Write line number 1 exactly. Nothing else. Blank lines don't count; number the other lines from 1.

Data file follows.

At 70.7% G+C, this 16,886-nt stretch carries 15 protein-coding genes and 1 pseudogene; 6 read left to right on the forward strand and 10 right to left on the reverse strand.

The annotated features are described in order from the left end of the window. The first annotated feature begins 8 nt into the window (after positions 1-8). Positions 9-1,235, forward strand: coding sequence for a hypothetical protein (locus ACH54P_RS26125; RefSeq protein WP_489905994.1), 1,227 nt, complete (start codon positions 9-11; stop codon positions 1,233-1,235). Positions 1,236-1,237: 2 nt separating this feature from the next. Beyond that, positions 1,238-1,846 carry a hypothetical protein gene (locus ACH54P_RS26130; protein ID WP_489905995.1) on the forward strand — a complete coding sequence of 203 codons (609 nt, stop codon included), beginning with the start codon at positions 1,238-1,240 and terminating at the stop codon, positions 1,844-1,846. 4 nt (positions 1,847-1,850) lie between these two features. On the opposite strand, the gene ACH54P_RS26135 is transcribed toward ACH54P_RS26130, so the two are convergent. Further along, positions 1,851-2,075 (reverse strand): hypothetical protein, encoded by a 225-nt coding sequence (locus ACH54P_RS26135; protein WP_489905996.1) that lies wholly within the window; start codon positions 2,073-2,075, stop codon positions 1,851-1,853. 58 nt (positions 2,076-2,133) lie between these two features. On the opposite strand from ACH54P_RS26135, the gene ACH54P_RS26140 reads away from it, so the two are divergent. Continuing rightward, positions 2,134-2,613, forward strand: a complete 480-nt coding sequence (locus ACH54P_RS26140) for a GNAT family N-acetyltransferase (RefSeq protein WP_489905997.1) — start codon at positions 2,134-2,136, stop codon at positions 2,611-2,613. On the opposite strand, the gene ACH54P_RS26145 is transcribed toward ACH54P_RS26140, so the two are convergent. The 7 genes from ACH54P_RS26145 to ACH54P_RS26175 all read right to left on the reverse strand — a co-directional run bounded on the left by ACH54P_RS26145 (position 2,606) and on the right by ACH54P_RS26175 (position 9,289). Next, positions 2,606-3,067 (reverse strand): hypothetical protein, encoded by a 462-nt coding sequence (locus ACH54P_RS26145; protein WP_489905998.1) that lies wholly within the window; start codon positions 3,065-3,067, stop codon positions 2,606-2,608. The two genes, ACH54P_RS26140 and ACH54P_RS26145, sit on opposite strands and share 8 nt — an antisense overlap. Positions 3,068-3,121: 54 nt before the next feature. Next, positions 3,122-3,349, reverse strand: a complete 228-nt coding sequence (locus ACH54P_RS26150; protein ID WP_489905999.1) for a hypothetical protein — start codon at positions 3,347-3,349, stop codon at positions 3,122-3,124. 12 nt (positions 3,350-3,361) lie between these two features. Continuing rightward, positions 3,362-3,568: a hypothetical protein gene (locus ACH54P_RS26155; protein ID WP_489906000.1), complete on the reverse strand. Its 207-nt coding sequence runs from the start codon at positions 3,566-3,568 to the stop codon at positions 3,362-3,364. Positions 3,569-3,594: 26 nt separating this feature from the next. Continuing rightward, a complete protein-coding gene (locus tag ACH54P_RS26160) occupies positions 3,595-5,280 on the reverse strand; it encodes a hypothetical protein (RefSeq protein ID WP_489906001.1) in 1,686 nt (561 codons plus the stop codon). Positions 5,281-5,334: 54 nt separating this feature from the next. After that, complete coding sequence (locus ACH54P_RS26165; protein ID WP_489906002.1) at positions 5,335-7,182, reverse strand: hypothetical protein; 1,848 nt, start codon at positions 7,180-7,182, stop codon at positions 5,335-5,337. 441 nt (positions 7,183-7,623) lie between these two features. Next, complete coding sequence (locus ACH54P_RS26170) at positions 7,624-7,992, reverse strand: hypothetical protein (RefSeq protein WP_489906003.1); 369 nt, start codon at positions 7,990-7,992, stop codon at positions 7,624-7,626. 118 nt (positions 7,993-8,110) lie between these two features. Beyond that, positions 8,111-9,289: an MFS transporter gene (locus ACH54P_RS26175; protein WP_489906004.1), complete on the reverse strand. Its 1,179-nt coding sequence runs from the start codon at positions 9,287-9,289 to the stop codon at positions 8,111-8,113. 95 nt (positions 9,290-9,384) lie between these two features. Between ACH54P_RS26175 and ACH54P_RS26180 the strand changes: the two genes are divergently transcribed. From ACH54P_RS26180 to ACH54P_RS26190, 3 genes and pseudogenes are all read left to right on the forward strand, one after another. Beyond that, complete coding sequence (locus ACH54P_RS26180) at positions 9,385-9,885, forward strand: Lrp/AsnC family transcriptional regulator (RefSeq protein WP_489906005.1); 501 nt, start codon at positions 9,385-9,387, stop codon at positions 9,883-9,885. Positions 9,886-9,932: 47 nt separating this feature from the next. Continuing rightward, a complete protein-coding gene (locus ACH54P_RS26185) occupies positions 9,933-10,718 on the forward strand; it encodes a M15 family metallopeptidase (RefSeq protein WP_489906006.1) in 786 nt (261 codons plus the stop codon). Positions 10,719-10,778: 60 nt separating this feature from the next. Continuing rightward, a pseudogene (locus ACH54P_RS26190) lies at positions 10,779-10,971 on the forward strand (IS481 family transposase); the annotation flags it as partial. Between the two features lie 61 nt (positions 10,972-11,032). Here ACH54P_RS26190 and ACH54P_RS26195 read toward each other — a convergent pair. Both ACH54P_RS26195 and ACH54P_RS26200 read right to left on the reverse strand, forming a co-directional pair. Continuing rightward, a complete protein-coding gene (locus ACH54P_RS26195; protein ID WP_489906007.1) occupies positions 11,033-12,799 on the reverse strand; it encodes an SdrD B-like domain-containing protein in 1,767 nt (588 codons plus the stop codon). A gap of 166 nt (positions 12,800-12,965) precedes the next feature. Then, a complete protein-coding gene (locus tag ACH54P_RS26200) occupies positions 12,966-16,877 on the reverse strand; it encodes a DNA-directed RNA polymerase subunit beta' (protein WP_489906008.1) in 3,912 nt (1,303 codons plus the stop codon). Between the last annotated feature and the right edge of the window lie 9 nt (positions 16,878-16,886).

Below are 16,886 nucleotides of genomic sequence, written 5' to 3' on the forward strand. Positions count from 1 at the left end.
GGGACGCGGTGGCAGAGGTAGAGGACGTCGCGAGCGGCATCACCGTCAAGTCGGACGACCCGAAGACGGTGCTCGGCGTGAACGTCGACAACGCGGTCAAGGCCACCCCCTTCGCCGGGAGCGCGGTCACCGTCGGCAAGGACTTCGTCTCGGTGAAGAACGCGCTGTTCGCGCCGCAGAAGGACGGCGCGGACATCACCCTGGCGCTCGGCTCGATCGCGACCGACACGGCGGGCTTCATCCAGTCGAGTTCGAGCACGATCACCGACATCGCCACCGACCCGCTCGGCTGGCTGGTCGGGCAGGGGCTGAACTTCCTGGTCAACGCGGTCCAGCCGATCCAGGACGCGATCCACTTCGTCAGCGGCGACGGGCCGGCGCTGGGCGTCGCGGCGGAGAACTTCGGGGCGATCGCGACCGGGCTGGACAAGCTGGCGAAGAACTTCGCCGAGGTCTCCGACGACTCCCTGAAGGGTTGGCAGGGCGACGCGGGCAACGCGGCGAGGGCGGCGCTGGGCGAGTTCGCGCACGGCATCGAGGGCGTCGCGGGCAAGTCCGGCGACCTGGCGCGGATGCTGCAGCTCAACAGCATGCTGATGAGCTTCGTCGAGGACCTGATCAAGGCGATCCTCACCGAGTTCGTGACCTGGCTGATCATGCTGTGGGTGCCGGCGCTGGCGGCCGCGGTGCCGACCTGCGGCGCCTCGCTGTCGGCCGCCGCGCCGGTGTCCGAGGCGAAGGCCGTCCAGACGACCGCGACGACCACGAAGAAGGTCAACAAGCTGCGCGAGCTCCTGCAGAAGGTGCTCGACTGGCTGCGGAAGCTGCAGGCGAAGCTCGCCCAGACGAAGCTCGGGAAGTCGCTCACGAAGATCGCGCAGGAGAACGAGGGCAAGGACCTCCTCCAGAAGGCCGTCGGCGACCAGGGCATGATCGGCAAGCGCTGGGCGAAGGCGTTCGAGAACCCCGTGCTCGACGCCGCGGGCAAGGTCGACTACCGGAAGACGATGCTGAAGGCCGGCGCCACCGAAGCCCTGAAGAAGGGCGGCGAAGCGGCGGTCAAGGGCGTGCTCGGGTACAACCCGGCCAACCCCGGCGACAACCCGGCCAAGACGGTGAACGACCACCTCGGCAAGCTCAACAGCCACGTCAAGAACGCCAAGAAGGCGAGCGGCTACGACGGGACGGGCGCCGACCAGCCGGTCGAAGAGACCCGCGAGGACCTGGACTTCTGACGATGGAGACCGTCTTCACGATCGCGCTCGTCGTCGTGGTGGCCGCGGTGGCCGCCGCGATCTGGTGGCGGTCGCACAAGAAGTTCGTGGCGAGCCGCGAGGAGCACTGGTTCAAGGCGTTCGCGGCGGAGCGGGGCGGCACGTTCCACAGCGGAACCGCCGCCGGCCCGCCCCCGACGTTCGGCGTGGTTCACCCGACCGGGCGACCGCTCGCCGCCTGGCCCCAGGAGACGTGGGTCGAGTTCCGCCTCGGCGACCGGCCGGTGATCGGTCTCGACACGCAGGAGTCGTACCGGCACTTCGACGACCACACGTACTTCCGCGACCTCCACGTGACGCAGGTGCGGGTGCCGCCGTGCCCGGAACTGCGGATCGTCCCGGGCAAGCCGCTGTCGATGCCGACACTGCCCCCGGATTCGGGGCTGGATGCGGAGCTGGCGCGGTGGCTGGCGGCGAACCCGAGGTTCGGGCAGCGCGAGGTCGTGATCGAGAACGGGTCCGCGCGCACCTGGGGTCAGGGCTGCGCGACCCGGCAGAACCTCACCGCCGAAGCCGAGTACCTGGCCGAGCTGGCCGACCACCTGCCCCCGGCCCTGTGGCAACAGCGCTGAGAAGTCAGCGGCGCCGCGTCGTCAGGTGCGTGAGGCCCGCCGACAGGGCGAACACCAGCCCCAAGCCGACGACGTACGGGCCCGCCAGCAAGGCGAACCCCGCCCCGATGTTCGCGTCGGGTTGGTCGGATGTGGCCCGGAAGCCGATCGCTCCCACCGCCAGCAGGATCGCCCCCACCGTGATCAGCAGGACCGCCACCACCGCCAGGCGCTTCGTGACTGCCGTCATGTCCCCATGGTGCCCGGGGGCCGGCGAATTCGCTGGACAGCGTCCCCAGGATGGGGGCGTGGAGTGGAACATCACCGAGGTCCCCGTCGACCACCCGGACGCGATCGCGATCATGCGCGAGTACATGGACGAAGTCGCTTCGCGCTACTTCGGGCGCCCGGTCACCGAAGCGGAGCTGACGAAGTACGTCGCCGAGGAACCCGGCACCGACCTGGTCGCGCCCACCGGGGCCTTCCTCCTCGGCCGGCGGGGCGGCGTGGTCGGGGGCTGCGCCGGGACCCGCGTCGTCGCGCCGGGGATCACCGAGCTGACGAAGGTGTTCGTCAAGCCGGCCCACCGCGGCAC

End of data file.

At 70.7% G+C, this 16,886-nt stretch carries 15 protein-coding genes and 1 pseudogene; 6 read left to right on the forward strand and 10 right to left on the reverse strand.